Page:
Chemistry of spring and well waters on Kilauea Volcano, Hawaii, and vicinity

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Journal Article: Chemistry of spring and well waters on Kilauea Volcano, Hawaii, and vicinity

Abstract
Published and new data for chemical and isotopic samples from wells and springson Kilauea Volcano and vicinity are presented. These data are used to understandprocesses that determine the chemistry of dilute meteoric water, mixtures with sea water,and thermal water. Data for well and spring samples of non-thermal water indicate that mixing with sea water and dissolution of rock from weathering are the major processes that determine the composition of dissolved constituents in water. Data from coastal springs demonstrate that there is a large thermal system south of the lower east rift of Kilauea. Samples of thermal water from shallow wells in the lower east rift and vicinity have rather variable chemistry indicating that a number of processes operate in the near surface. Water sampled from the available deep wells is different in composition from the shallow thermal water, indicating that generally there is not a significant component of deep water in the shallow wells. Data for samples from available deep wells show significant gradients in chemistry and steam content of the reservoir fluid. These gradients are interpreted to indicate that the reservoir tapped by the existing wells is an evolving vapor-dominated system.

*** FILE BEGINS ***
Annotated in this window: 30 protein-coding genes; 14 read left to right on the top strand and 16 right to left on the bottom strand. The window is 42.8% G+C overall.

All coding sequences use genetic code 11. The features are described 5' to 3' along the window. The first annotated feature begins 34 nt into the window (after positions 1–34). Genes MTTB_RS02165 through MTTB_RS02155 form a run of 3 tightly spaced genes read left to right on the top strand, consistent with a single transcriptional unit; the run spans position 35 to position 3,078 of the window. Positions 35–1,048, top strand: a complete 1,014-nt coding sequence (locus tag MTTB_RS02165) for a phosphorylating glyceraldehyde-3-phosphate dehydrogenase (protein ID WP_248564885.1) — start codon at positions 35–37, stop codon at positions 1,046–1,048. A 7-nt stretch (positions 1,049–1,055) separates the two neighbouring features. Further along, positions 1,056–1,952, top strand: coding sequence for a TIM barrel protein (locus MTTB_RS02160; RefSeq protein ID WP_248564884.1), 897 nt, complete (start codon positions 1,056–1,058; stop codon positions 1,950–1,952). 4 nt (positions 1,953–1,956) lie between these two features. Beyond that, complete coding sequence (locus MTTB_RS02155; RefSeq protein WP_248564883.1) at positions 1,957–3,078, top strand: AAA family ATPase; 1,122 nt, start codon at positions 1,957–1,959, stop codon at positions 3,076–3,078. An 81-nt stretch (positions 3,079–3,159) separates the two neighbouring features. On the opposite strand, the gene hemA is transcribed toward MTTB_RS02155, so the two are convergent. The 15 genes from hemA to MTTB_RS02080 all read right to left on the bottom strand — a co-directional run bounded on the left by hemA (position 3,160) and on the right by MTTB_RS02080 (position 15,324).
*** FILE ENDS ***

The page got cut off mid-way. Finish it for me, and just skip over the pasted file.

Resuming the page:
Authors 
Cathy J. Janik, Manuel Nathenson and Martha A. Scholl








Published Journal 
U.S. Geological Survey, 1994





DOI 
Not Provided
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Online 
Internet link for Chemistry of spring and well waters on Kilauea Volcano, Hawaii, and vicinity

Citation

Cathy J. Janik,Manuel Nathenson,Martha A. Scholl. 1994. Chemistry of spring and well waters on Kilauea Volcano, Hawaii, and vicinity. U.S. Geological Survey. .